Congress Moves Forward on the Farm Bill

Congress conference committee considers Farm Bill, including numerous provisions with serious environmental consequences

California Grain Harvesting Credit: Jeffrey G. Katz

California Grain Harvesting Credit: Jeffrey G. Katz

Finally.  There is a Farm Bill conference committee, and it began meeting last week.  The Farm Bill is the vehicle for our major federal farm and food policy, including commodity subsidiescrop insurancefood assistance, and farm conservation.  Congress let the 2008 Farm Bill expire on September 30, 2012, and we have been living on extensions ever since.

Although the most visible fight in the conference committee is likely to be the scope of food assistance funding cuts (the House bill, H.R. 2642, cuts $39 billion over ten years; while the Senate bill, S. 954, cuts only $4.5 billion), a lot is also at stake for the environment.

Here are a few environmental issues to pay attention to:

  • Crop insurance conservation compliance: The Senate bill includes a provision that would link eligibility for crop insurance to compliance with conservation measures designed to protect wetlands and highly erodible lands.  Compliance is already required for eligibility for commodity payments.  It is essential to extend the requirement to crop insurance, which substantially reduces farmers’ exposure to risk in farming on marginal lands and thus encourages expanded production into those environmentally sensitive areas.  The Chairman of the House Agriculture Committee, Frank Lucas (R. Okla.), has expressed strong opposition to the provision.  Let’s hope the Senate wins out on this one.
  • The Conservation Title: The Farm Bill includes a variety of green payment programs that fund on-farm conservation activities including set aside of sensitive lands and implementation of working lands conservation practices such as crop rotation.  The House bill cuts mandatory funding for these programs by $4.8 billion.  The Senate bill cuts only $3.5 billion.  Again, let’s root for the Senate here.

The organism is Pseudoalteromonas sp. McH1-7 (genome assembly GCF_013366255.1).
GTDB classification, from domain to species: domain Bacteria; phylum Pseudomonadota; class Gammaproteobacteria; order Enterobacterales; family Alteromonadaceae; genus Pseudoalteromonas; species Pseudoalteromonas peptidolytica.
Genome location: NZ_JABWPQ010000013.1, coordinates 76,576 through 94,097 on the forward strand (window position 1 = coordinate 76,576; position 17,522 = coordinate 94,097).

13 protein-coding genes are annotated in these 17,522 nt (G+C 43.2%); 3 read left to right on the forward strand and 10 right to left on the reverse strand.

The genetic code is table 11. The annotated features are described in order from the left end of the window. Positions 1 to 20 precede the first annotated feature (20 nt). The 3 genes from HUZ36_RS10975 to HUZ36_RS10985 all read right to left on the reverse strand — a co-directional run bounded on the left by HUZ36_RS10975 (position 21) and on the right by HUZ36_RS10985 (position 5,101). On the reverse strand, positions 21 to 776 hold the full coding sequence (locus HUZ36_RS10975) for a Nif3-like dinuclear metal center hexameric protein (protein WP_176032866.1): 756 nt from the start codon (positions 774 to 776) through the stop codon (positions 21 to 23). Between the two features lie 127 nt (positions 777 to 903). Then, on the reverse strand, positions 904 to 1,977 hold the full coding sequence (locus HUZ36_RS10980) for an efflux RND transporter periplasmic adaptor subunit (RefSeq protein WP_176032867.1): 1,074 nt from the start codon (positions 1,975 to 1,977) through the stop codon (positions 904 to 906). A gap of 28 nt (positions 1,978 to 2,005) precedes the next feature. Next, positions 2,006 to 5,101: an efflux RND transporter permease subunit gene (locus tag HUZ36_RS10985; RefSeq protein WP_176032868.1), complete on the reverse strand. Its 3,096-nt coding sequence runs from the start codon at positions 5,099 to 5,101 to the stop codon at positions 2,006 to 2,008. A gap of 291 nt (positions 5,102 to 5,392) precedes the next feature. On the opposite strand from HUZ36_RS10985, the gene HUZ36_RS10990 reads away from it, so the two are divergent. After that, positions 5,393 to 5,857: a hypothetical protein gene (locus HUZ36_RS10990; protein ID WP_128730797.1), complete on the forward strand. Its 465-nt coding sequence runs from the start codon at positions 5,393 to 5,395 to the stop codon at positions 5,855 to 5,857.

• Pesticide Controls: The House bill includes a variety of provisions that reduce control over pesticides.  Here are two examples: First, section 9013 eliminates EPA authority under the Clean Water Act to regulate spraying of pesticides directly into interstate waters.  Second, section 9012, substantially limits federal agency authority under the Endangered Species Act to modify, cancel, or suspend registration of pesticides under the Federal Insecticide, Fungicide, and Rodenticide Act.  The provision also injects previously illegal economic considerations into those determinations.

This is just a small sampling of the Farm Bill provisions that may have serious environmental consequences over the life of this Farm Bill.  But let’s not lose sight of what would be potentially the worst outcome for the environment: no new Farm Bill.  Numerous critical programs—including, among others, the Beginning Farm and Rancher Development Program, Outreach and Assistance for Socially Disadvantage Farmers and Ranchers Program, the Farmers Market Promotion Program, the Organic Agriculture Research and Extension Initiative, and the National Organic Certification Cost Share Program—received no funding in the extension process.  Without a new bill, these programs will likely continue to languish.

Margot Pollans is a Teaching Fellow at UCLA’s new Resnick Program for Food Law and Policy.  She can be reached by email at [email protected] or on twitter @MPollans.

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